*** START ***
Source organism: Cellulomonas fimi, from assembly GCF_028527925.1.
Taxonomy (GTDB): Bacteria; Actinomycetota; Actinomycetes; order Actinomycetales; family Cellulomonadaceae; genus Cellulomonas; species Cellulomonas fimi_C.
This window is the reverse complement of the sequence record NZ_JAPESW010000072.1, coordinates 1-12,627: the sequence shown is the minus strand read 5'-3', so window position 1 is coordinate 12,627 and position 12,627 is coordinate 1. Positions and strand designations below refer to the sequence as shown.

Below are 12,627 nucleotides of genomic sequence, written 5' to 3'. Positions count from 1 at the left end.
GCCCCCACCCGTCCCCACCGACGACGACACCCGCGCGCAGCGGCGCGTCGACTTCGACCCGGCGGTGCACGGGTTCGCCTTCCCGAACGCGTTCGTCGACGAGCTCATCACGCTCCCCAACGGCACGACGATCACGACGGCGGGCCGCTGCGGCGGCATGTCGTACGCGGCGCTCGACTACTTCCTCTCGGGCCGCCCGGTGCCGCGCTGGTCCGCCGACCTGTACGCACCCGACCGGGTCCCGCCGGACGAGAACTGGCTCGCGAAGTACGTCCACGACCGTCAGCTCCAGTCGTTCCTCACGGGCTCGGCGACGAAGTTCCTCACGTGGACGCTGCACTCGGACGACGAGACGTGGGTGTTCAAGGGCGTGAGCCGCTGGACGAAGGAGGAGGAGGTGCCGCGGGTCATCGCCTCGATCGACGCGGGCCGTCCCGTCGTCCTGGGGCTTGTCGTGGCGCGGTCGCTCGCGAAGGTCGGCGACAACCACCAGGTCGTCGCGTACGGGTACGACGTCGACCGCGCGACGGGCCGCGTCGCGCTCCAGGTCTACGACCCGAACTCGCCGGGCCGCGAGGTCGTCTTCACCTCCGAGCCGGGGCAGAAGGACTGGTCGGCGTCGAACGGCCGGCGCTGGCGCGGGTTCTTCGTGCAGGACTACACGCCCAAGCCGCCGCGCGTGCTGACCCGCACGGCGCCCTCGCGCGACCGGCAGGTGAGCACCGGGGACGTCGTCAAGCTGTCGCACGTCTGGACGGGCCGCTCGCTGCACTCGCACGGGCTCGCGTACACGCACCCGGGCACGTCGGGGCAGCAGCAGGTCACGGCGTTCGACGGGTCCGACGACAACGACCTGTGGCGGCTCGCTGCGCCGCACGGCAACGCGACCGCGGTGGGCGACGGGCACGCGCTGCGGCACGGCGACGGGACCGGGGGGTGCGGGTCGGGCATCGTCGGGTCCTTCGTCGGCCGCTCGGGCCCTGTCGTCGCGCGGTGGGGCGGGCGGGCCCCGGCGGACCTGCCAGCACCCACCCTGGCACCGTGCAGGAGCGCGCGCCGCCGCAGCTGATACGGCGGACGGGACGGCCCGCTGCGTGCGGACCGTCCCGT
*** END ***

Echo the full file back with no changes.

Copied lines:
Source organism: Cellulomonas fimi, from assembly GCF_028527925.1.
Taxonomy (GTDB): Bacteria; Actinomycetota; Actinomycetes; order Actinomycetales; family Cellulomonadaceae; genus Cellulomonas; species Cellulomonas fimi_C.
This window is the reverse complement of the sequence record NZ_JAPESW010000072.1, coordinates 1-12,627: the sequence shown is the minus strand read 5'-3', so window position 1 is coordinate 12,627 and position 12,627 is coordinate 1. Positions and strand designations below refer to the sequence as shown.

Below are 12,627 nucleotides of genomic sequence, written 5' to 3'. Positions count from 1 at the left end.
GCCCCCACCCGTCCCCACCGACGACGACACCCGCGCGCAGCGGCGCGTCGACTTCGACCCGGCGGTGCACGGGTTCGCCTTCCCGAACGCGTTCGTCGACGAGCTCATCACGCTCCCCAACGGCACGACGATCACGACGGCGGGCCGCTGCGGCGGCATGTCGTACGCGGCGCTCGACTACTTCCTCTCGGGCCGCCCGGTGCCGCGCTGGTCCGCCGACCTGTACGCACCCGACCGGGTCCCGCCGGACGAGAACTGGCTCGCGAAGTACGTCCACGACCGTCAGCTCCAGTCGTTCCTCACGGGCTCGGCGACGAAGTTCCTCACGTGGACGCTGCACTCGGACGACGAGACGTGGGTGTTCAAGGGCGTGAGCCGCTGGACGAAGGAGGAGGAGGTGCCGCGGGTCATCGCCTCGATCGACGCGGGCCGTCCCGTCGTCCTGGGGCTTGTCGTGGCGCGGTCGCTCGCGAAGGTCGGCGACAACCACCAGGTCGTCGCGTACGGGTACGACGTCGACCGCGCGACGGGCCGCGTCGCGCTCCAGGTCTACGACCCGAACTCGCCGGGCCGCGAGGTCGTCTTCACCTCCGAGCCGGGGCAGAAGGACTGGTCGGCGTCGAACGGCCGGCGCTGGCGCGGGTTCTTCGTGCAGGACTACACGCCCAAGCCGCCGCGCGTGCTGACCCGCACGGCGCCCTCGCGCGACCGGCAGGTGAGCACCGGGGACGTCGTCAAGCTGTCGCACGTCTGGACGGGCCGCTCGCTGCACTCGCACGGGCTCGCGTACACGCACCCGGGCACGTCGGGGCAGCAGCAGGTCACGGCGTTCGACGGGTCCGACGACAACGACCTGTGGCGGCTCGCTGCGCCGCACGGCAACGCGACCGCGGTGGGCGACGGGCACGCGCTGCGGCACGGCGACGGGACCGGGGGGTGCGGGTCGGGCATCGTCGGGTCCTTCGTCGGCCGCTCGGGCCCTGTCGTCGCGCGGTGGGGCGGGCGGGCCCCGGCGGACCTGCCAGCACCCACCCTGGCACCGTGCAGGAGCGCGCGCCGCCGCAGCTGATACGGCGGACGGGACGGCCCGCTGCGTGCGGACCGTCCCGT